Dear Kol Tzedek Community,
I'm back! Thank you to everyone who held the container of the Kol Tzedek community with care and skill. I am very grateful for the time away. And thank you to everyone for your patience as I catch up on email.
During my time away in July we spent a few weeks house-sitting for a family in Western Mass on a vacation that we have entitled "Rivers and Ice Cream." And what stands out as the best part of it all was this feeling of "going with the flow" of each day. I have not always identified as easy-going and often take refuge in structure and schedule. And yet, when given spacious time, I discovered a delight in letting each day unravel on its own.
Perhaps the greatest gift of the past five weeks has been the ability to slow down enough that I am able to pay attention to what otherwise we might call synchronisity, but truly felt like being part of the mystery of existence. Each day seemed to unfoldwith a bit of magic that in normal life I might overlook or call coincidence at best.
In the words of Rabbi Alan Lew, "In the visible world, we live out our routine and sometimes messy lives. We have jobs, families, and houses. Our lives seem quite ordinary and undramatic. It is only beneath the surface of this world that the real and unseen drama of our lives is unfolding."
Rabbi Lew suggests that perhaps "Judaism came into the world to bring news that the invisible is more important than the visible...beneath this appearance of conflict, multiplicity and caprice there is a oneness, a singularity, all-powerful and endlessly compassionate, endlessly just."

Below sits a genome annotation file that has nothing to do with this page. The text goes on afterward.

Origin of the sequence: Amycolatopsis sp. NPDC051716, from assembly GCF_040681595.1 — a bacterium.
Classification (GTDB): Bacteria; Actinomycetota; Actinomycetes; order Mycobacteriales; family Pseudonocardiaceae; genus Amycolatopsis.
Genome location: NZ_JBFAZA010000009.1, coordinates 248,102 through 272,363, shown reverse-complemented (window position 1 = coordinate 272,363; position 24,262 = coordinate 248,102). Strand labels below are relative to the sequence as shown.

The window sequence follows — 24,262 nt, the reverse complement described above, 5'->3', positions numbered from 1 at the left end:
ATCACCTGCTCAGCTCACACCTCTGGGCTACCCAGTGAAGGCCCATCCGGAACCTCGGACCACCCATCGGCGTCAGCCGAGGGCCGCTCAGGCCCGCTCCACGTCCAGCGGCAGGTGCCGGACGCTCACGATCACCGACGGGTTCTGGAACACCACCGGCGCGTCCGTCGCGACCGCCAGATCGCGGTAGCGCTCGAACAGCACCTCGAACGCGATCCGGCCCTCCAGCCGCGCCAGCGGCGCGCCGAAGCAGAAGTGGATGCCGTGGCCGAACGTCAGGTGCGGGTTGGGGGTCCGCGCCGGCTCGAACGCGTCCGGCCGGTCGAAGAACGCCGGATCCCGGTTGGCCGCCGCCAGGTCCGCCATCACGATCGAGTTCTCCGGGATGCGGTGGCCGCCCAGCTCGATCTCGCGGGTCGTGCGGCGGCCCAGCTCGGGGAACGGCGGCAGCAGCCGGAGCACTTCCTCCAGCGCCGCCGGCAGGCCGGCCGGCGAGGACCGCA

We see this reflected in this week's Torah Portion, Eikev, calling our attention to the 2nd paragraph of the Shema, calling our attention to the ongoing interdependence of all all life; calling us to attune our hearts and souls to the unity at heart of creation. This is precisely the political moment, and the moment in the week, when we are called to drop down beneath the surface noise and the posture of fear, and remember that what is real and true is within and between us. It is woven into the truth of all existence. It is humans breathing with the trees. It is a shared longing for justice. It is the great river of time and it is ours to step into.
Very much looking forward to connecting in the coming weeks as we prepare for the High Holidays. Services Tonight @ 6:30 pm
It is so good to be back!
Rabbi Ari Lev
Rabbi Ari Lev Fornari brings Torat Hayyim, a living tradition, to Kol Tzedek Synagogue through thoughts about prayer, justice, and community.